JERUSALEM - Israel's mainstream theatre, the Cameri, recently staged Ghassan Kanafani's short story “Return to Haifa”. Kanafani, a prominent Palestinian writer assassinated in 1972 (most likely by the Mossad), wrote about a Palestinian couple uprooted from Haifa in 1948. Following the 1967 war, they return to their home to discover that their baby son, whom they had left behind in the haste of fleeing, was now a soldier in the Israeli army, raised by elderly Jewish Holocaust survivors. While Kanafani's original story was skeletal, contemporary Israeli playwright Boaz Gaon created a lengthy dialogue between the Arab family and the Jewish one, with each family representing its nation's narrative.
The play was both applauded and rejected for allowing the Palestinian narrative to be voiced on an Israeli stage. No doubt, for some Israelis encountering a humane portrayal of the Palestinian narrative is an unfamiliar experience. Indeed, the Palestinian voice is introduced into Israel's cultural heart and juxtaposed alongside a Jewish-Israeli narrative.
Yet the problem is that it is the Palestinian voice and the Israeli one rather than a Palestinian voice and an Israeli one. The two sides are caught up in a stifling symmetry, each side weighing its own story against the other. One family lost a child and its world in the Holocaust and the other lost the very same in the Nakba. The competition is over the extent of victimhood, the degree of being indigenous and the primordial presence of each group.
From this perspective, individuals cannot be anything but representations, repeating predicted components of each side's nationalised narrative. The Israeli version emphasises the Jewish ancient roots in the Holy Land, the persecution of world Jewry, Israel as the only haven and the Arabs' responsibility for initiating the 1948 war, who must, therefore, bear the consequences. The Palestinian version consists of the Arabs as the true people of the land, naïve victims of Zionist schemes, first manoeuvred by the British and then dispossessed by Israel, a dispersed nation longing for return.
Within these overarching national narratives, people are lured into rehearsing the same slogans in a process of amplification. Although these arguments may be truthful, they are non-negotiable and mythic by character.
There could be other ways to reflect on the past. We could highlight the memories of women or men, of a middle class or a working class, of fighters or citizens in times of war, of a certain locality. We could place them side by side, in non-symmetric relations, simply for the sake of expanding our understanding.
Consider an example: Ramallah-based scholar, Salim Tamari, wrote of his hometown Jaffa. He was attracted to the past of his own family and dwelled on the memory of the town's middle-upper classes and their 1948 uprooting. In response, Andre Mazzawi, a contemporary of Jaffa, expressed his disapproval. Tamari's narrative, argued Mazzawi, overlooked the experiences of the weaker Palestinian social segments, who stayed on in Jaffa after the Nakba. Tamari admitted to the limitations of his scope and the partiality of what he called his "bourgeois nostalgia". His subsequent article revealed the different strands of Jaffa's past and present, allowing for a broader understanding of the town.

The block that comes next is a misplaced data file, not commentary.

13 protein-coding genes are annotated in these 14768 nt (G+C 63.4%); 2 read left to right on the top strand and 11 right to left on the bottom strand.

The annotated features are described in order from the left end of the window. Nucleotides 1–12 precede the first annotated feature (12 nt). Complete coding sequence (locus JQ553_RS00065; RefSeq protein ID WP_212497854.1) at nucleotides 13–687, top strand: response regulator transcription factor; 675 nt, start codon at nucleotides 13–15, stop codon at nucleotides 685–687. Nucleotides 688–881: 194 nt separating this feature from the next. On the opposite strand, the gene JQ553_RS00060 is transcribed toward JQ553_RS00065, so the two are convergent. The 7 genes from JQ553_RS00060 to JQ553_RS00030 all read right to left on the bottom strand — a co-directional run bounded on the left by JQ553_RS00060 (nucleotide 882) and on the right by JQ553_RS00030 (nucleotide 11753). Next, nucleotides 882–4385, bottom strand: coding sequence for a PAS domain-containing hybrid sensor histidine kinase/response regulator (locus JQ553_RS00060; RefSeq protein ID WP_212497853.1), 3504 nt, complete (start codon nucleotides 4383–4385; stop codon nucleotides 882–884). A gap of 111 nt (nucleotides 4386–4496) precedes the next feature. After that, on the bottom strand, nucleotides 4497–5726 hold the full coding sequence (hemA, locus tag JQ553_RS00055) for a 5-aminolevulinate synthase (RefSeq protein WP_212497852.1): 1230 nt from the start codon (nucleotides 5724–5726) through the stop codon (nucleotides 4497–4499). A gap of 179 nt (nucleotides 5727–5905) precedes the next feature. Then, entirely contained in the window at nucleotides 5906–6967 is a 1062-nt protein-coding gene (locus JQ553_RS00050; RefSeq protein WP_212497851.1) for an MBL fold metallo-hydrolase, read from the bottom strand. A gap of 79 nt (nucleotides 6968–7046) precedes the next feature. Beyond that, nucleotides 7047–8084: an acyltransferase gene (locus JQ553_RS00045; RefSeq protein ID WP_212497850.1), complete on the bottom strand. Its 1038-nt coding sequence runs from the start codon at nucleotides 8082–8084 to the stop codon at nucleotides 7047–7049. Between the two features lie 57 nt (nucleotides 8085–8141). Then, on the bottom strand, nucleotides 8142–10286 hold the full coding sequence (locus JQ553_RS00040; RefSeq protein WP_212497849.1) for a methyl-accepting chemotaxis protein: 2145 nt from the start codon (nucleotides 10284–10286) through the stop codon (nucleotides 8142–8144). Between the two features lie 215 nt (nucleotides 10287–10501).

Consider a similar exercise, this time from the Jewish-Israeli side. One way to approach 1948 is through the testimonies of the veterans who participated in the war. Their narratives tend to be dominated by a collectivist tone: they describe themselves as fighters wholly committed to the cause; they believe that the war was conducted morally; and they are not eager to tell their own personal battle stories. For them, the private is the public. But when their sons comment on 1948, especially after having fought in the 1973 war, some disclose a different rendering. For the sons' generation, war is a traumatic experience, far from the morality expressed by their fathers; fighters are not necessarily powerful agents but victims of a system. 1948 is dyed in new colours with the change of generations.
In an era of nation states, and in the context of the entangled Palestinian-Israeli conflict, it is not surprising that narratives are constantly nationalised. Yet the two examples imply that memories of people within different social groups can offer new insights into issues such as the perspectives of various social classes and generational change. These can be first steps towards understanding an old conflict in new terms.
* Efrat Ben-Ze'ev, an anthropologist, holds a D. Phil from the University of Oxford and teaches at the Ruppin Academic Center, Emeq Hefer. Her forthcoming book, with Cambridge University Press, is provisionally titled Remembering Palestine in 1948: Palestinian, Israeli and British recollections. This article is part of a series on nationalism and was written for the Common Ground News Service (CGNews).
Source: Common Ground News Service (CGNews), 27 August 2009, www.commongroundnews.org
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